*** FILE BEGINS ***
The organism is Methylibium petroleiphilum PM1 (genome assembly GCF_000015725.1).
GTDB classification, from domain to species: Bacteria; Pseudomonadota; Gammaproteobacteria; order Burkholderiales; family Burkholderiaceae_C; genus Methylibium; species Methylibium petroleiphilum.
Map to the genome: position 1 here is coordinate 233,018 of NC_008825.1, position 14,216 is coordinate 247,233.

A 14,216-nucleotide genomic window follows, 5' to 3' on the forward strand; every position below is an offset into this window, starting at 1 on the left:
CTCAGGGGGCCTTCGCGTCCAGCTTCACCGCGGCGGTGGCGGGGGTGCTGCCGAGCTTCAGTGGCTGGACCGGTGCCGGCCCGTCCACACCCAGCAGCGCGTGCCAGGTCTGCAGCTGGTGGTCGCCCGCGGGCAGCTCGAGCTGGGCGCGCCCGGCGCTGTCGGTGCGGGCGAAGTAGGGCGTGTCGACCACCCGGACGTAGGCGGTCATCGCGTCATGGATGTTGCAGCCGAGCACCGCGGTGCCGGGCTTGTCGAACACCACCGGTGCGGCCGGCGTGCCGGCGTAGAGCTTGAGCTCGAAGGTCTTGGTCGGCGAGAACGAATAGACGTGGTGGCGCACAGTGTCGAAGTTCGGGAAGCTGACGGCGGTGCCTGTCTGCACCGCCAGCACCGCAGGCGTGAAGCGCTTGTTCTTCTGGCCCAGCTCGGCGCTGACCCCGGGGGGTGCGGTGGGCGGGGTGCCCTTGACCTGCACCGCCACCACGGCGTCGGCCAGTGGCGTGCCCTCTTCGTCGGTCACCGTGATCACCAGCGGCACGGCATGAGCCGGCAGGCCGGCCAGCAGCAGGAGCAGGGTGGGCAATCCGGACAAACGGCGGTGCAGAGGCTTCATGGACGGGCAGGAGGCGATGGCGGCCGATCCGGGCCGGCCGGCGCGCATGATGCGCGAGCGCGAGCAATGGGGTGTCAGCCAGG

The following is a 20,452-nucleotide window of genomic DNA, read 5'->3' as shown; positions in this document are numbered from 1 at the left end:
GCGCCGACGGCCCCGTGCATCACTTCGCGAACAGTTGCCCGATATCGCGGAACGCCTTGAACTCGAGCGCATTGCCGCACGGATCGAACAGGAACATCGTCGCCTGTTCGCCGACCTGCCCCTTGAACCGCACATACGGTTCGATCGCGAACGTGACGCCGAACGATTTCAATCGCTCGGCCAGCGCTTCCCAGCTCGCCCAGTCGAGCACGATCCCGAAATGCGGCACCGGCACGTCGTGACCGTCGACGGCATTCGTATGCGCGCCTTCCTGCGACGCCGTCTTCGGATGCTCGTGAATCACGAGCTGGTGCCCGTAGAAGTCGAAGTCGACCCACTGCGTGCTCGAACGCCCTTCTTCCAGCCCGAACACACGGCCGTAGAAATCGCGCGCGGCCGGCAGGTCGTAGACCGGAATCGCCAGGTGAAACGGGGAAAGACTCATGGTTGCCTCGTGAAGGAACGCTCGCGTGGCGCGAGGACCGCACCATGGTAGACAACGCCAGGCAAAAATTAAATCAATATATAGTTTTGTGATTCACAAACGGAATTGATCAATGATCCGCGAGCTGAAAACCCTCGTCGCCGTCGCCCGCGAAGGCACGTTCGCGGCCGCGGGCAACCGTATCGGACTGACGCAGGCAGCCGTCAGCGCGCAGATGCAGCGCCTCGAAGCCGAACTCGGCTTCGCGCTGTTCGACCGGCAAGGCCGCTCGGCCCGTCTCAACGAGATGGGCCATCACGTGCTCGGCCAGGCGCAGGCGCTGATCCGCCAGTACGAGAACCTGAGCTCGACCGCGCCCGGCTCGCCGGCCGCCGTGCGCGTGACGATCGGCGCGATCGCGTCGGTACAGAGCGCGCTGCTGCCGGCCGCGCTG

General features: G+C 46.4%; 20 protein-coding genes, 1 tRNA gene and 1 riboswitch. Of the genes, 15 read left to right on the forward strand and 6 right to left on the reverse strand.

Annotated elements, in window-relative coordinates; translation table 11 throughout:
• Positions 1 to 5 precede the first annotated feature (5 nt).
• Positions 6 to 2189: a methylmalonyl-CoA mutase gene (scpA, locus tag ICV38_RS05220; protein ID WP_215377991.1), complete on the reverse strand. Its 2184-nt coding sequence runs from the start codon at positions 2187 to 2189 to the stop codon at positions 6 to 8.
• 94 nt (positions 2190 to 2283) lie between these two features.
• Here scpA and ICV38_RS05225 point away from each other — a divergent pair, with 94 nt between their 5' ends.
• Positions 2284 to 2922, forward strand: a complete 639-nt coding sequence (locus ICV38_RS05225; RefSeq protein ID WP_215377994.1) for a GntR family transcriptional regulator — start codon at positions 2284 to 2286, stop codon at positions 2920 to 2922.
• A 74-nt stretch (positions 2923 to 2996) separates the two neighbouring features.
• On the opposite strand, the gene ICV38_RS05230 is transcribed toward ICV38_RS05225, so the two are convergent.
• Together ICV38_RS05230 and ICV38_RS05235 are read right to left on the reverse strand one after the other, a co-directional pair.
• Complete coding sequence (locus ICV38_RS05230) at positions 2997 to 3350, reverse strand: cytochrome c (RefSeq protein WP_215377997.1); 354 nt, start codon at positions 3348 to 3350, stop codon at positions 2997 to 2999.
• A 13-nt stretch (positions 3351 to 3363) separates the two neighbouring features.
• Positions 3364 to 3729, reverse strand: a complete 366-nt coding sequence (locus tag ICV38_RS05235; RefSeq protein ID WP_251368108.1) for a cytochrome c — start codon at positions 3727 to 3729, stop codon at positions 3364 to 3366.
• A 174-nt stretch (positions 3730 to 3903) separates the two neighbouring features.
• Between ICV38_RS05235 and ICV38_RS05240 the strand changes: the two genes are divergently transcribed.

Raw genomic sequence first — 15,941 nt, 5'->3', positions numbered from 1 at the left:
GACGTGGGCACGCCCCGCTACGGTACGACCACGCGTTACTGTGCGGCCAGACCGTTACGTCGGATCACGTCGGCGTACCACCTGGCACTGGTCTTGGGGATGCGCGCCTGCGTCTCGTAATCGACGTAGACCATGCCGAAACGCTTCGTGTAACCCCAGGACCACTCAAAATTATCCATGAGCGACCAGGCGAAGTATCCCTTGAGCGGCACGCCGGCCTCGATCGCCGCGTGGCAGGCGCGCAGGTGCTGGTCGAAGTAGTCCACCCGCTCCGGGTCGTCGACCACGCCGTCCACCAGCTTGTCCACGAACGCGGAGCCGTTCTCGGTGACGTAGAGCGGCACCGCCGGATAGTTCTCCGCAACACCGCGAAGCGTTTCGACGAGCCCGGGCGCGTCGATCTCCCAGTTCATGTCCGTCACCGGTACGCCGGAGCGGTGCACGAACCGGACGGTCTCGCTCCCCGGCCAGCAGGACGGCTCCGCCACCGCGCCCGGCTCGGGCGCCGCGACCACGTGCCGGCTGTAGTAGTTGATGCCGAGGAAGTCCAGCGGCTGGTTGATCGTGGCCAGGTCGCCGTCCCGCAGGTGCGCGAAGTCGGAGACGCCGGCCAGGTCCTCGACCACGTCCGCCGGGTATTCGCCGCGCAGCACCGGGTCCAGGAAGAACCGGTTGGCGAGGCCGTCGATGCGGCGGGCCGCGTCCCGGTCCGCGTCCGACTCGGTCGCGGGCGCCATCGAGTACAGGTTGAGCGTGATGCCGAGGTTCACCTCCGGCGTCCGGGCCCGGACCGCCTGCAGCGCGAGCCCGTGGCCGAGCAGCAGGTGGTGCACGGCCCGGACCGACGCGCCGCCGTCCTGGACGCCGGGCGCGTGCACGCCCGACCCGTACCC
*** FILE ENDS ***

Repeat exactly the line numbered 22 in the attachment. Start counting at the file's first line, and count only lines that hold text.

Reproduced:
• Between ICV38_RS05235 and ICV38_RS05240 the strand changes: the two genes are divergently transcribed.